Tomlin Says Steelers Being Smart With Diontae Johnson And Devin Bush’s Snap Counts

If you’ve ever wondered why Devin Bush and Diontae Johnson haven’t played more this season, despite their rookie success, Mike Tomlin has an answer. It’s all about keeping those guys fresh for the end of the season, avoiding the dreadful rookie wall so many run into.

Tomlin spoke about it during his Tuesday press conference when asked about the exposure he gives rookies and if he can see growth from the start to the end of the year.

“I think exposure is good,” he said. “There’s a couple caveats to that. Too much exposure can be negative in young guys. And that’s why we’ve been thoughtful about the exposure of these people. That’s why we don’t play Devin Bush in all packages although he has the talent level to play in all packages. That’s why we’re thoughtful about the things that we’ve asked Diontae to do. He doesn’t play 60 snaps a game and has not, although he’s been available to us because we wanted to manage that exposure because too much exposure is negative.”

Tomlin is being literal about Johnson’s snap count. He hasn’t logged 60 offensive snaps in a game this season. His single game highs are a pair of 53 snap outputs against the Baltimore Ravens and Los Angeles Rams and is averaging just 41 over the last month.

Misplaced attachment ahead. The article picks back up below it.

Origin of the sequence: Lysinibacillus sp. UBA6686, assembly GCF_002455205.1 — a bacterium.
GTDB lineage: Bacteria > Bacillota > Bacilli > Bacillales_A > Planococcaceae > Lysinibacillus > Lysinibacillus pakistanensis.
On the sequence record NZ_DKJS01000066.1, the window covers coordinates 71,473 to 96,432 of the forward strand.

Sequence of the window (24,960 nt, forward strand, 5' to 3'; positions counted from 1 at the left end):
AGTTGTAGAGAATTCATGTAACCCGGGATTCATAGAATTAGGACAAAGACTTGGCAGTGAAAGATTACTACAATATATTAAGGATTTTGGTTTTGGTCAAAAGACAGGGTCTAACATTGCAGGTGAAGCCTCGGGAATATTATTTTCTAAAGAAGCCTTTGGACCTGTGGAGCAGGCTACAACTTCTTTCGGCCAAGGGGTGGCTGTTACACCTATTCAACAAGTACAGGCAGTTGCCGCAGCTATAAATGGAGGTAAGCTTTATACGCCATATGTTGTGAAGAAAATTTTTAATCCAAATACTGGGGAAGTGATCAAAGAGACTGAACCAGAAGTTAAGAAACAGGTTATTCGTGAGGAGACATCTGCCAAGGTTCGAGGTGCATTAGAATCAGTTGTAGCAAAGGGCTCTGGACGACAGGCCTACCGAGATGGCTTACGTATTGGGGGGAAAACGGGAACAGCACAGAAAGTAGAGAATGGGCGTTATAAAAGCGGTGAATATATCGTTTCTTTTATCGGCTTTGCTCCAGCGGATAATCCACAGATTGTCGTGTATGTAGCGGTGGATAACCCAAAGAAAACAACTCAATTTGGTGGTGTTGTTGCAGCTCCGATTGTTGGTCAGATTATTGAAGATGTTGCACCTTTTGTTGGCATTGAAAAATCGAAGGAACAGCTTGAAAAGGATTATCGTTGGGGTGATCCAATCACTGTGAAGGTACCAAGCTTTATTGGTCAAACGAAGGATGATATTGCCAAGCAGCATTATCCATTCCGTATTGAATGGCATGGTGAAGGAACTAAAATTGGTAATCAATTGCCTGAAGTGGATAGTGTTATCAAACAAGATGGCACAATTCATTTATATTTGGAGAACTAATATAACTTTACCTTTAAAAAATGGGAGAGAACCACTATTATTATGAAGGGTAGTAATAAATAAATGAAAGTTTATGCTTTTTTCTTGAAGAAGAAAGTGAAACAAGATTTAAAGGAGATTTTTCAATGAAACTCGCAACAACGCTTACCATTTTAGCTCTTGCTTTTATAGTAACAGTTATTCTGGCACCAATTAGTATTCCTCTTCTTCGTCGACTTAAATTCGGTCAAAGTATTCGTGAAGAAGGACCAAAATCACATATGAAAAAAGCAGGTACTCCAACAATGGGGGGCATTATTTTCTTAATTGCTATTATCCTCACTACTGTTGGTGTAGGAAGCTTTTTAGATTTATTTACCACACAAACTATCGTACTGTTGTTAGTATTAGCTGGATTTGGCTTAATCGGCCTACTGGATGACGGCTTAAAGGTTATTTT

Bush has seen his snap count drop as the season’s gone on. During the first four weeks of 2019, he averaged 65 snaps and played 100% of the time in Week 3 and 4. Now? Mark Barron has been the closest thing to an every down player, though Pittsburgh has improved their ILB rotation, and Bush is averaging just under 44 snaps per game since Week 10.

It’s all in an effort to avoid tired legs for the final few weeks as the team makes a playoff push. Followed by a playoff run that will test the physical and mental toughness of any player, much less a rookie experiencing it for the first time.

“But also we realized that, you know, as we push into Game 14 that most of these guys, unless they played at Alabama or somewhere, are in uncharted territory and so we’re thoughtful about that exposure. We want them to be a young people on the rise as we get to this portion of the season.”

This time last year for most rookies, their season is either over or wrapping up. Maybe a bowl game in a few weeks and for a select few players, a mini-playoff run in college football’s current, brief format. In the NFL, the party is just getting started. Three more regular season games and potentially another four in the playoffs, from Wild Card to Super Bowl with only a week of rest for whoever gets that far.

The most important element is that Johnson and Bush are playing well and helping the team make that final push. Johnson had the best game of his career in Sunday’s win over Arizona and though Bush is quieter than his blazing start, he’s still played well for a rookie carrying heavy expectations on his shoulders.

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